Bhutanese refugee captures experience of refugee in diary


WORCESTER (AP) >> He thought he had nothing to say. After all, helping support a family of 11, translating for local refugees and taking a full course load meant Ganesh Gurung was unfamiliar with the pop culture his journalism classmates reviewed for assignments.

But Mr. Gurung, 33, found he could tell his own story, publishing "A Bhutanese Refugee's Resettlement Diary" in his university's literary magazine as an education exercise for himself and for the Worcester community.

"I want to write more about the things that will help our youth to get connections to the different offices, so they can find helpful resources in the city," said Mr. Gurung, whose work appears in the Worcester State University online news and literary magazine The New Worcester Spy. "I want to write more about the facts of people being resettled and what are the challenges they are facing."

Mr. Gurung and his family fled Bhutan in 1990 when he was 9 during the Bhutanese government's "One Nation One People" campaign, a nationalist movement targeting Nepali-speaking Bhutanese, a community that had been living in Bhutan since the 1600s.

Mr. Gurung and his family, who identify as Nepali-speaking Bhutanese, eventually settled in a 20-by-16-foot bamboo hut in a refugee camp in Nepal, where Mr. Gurung would live for the next two decades. A good student, Mr. Gurung taught in the camp school and used his salary for tuition at Tribhuvan University, where he received the equivalent of a bachelor's degree.

On Aug. 30, 2012, Mr. Gurung and his family arrived in Salt Lake City, Utah, then moved to Worcester in May 2015. Mr. Gurung's intelligence and English skills have made him a go-to translator and liaison for people in the local Bhutanese refugee community.

But Mr. Gurung said he realized he could help his community even more by improving his English and earning a college degree. So in January he enrolled at Worcester State University.

It was "a struggle," he said. Financial aid, terms such as "freshmen and sophomore" and the educational expectations were completely different than in Nepal, Mr. Gurung said.

He has other commitments as well. He works weekends to help support his extended family, attends school meetings for his niece and nephew because his brother (their father) doesn't speak English, and is a director in the Bhutanese Community of Massachusetts Inc. in Worcester.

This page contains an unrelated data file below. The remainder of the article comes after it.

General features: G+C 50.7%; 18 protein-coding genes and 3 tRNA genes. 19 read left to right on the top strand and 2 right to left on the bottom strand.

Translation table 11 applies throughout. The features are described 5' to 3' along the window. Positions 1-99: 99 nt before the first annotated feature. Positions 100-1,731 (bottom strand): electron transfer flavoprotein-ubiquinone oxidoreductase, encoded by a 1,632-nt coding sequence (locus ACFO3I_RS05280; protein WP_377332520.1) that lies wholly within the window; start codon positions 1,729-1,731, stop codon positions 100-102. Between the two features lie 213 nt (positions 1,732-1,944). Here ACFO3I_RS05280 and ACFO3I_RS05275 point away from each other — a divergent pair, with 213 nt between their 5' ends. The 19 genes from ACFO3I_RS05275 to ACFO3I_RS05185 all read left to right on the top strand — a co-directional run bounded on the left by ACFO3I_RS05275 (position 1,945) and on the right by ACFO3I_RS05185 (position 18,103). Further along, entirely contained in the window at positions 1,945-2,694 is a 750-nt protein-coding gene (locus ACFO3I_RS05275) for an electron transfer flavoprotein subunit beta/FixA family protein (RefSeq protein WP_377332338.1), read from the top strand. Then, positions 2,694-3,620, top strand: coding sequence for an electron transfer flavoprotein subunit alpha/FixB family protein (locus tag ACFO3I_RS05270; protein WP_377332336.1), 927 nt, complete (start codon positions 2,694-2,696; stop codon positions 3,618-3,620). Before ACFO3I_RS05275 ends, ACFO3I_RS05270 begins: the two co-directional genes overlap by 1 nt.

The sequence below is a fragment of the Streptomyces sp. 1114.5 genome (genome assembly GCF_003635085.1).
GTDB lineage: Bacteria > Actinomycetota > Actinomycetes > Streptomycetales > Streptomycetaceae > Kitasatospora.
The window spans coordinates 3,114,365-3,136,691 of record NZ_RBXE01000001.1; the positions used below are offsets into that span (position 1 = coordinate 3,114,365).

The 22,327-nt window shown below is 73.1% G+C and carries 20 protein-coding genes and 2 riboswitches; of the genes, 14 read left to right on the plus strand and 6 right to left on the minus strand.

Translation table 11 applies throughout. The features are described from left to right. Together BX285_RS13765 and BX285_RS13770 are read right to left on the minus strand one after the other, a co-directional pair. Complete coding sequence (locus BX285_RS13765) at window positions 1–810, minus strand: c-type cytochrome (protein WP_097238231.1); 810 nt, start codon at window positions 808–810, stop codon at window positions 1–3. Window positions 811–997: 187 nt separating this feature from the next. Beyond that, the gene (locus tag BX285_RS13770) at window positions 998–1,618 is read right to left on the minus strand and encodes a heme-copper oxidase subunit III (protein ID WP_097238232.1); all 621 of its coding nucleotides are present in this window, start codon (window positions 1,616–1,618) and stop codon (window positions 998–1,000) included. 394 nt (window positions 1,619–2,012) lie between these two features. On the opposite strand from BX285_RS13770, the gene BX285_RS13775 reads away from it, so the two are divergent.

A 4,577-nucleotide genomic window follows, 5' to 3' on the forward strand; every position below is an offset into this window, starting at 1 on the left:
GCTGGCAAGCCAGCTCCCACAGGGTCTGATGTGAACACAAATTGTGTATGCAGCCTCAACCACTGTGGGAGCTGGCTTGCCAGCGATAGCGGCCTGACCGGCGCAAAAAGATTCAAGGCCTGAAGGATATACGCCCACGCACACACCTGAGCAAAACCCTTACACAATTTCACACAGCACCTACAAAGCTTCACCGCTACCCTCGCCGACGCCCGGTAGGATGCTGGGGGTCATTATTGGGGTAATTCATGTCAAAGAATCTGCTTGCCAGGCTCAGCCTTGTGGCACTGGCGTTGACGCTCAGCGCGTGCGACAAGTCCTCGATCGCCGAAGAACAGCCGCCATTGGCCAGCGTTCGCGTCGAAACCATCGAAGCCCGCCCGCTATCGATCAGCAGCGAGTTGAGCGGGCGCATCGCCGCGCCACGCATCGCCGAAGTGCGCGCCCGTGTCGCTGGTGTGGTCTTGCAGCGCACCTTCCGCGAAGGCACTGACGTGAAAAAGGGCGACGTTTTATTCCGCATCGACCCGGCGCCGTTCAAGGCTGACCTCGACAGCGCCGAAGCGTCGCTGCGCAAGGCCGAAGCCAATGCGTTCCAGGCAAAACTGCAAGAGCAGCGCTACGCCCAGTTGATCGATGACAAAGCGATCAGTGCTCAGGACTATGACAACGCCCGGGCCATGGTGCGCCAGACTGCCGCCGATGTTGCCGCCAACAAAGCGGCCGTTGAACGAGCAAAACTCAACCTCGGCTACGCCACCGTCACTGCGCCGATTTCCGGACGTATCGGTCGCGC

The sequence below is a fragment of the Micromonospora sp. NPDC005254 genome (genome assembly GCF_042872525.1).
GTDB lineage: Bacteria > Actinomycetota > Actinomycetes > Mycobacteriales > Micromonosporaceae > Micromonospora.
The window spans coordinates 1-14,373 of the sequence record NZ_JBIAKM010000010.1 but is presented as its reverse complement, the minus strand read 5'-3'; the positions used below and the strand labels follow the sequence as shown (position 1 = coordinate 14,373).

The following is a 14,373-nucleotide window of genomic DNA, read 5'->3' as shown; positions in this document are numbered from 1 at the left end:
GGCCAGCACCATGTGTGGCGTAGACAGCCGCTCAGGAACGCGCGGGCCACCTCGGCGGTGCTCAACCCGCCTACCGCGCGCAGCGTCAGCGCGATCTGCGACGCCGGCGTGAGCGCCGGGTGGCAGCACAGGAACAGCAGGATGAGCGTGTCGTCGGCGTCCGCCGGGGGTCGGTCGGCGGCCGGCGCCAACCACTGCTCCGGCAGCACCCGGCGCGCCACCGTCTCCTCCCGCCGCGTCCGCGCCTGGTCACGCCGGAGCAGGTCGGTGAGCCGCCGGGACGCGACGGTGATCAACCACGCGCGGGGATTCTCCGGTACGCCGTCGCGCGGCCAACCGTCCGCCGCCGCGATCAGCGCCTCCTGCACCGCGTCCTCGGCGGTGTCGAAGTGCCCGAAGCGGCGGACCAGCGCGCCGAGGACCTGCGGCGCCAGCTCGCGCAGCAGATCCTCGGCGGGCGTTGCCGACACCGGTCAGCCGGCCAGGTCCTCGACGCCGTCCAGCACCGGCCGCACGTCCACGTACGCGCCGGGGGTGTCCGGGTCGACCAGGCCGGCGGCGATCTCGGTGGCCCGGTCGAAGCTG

It didn't leave much time to absorb the popular culture his Interpretive Reporting classmates wrote about in art and movie reviews.

"The students over here, they talk about different political issues, cartoons, movies, arts, I don't have the knowledge about those things," Mr. Gurung said.

But with the encouragement of his professor, Hugh "Cleve" Wiese, Mr. Gurung took the common advice for writers to "write what you know."

"He was talking to me about the Nepalese-Bhutanese community in Worcester and his experience, and I felt it was a story that hadn't been told, that people weren't aware of, and I thought, that would be great," said Mr. Wiese, an assistant professor at Worcester State. "Even though it wasn't exactly what the class had been focused on, he started writing about that, and it was wonderful."

It is a powerful story.

Mr. Gurung shares moments of deep pain and sorrow — discussing suicide among the refugee community and the desperation of a refugee camp. But he also demonstrates optimism and amazement at what many might consider some banal aspects of America.

In an entry comparing Nepalese and American higher education, for instance, Mr. Gurung concludes with a plea that Nepalese universities "justify the enduring affection of those students who risk their lives to reach the schools by crossing a huge river on single cable rope way."

But what is "the most amazing of all" demonstrations of the "very strict" and serious American college system? "Smoke free, Breathe easy" signs around Worcester State buildings, which Mr. Gurung said "reflects the discipline and best policies of the college management."

"The way he writes has a unique gravity that comes from his experience, but he has a way of wording things," said Mr. Wiese. "He is still mastering English, but he has an innate ability with language, and he is getting better and better at adapting that to English."

The stories are also — while intensely personal — generally relatable.

Few people have endured Mr. Gurung's experience of being considered Nepalese by the government of Bhutan, Bhutanese by the government of Nepal, and now a Bhutanese refugee and resident in the United States. Like many, he writes about the search for identity, particularly in the first semester at a new school.

Unlike others, his rock band began in a refugee camp and now rehearses via Skype because its members have been resettled across America. But how many people can relate to music as a way to "bring light in times of a crippling situation," as Mr. Gurung writes.

Mr. Gurung said his goal for his future writing is simple.

"I just want to get all the knowledge that I can to share with my community, newcomers and friends," Mr. Gurung said. "I'm going to write more articles."

Information from: Telegram & Gazette (Worcester),


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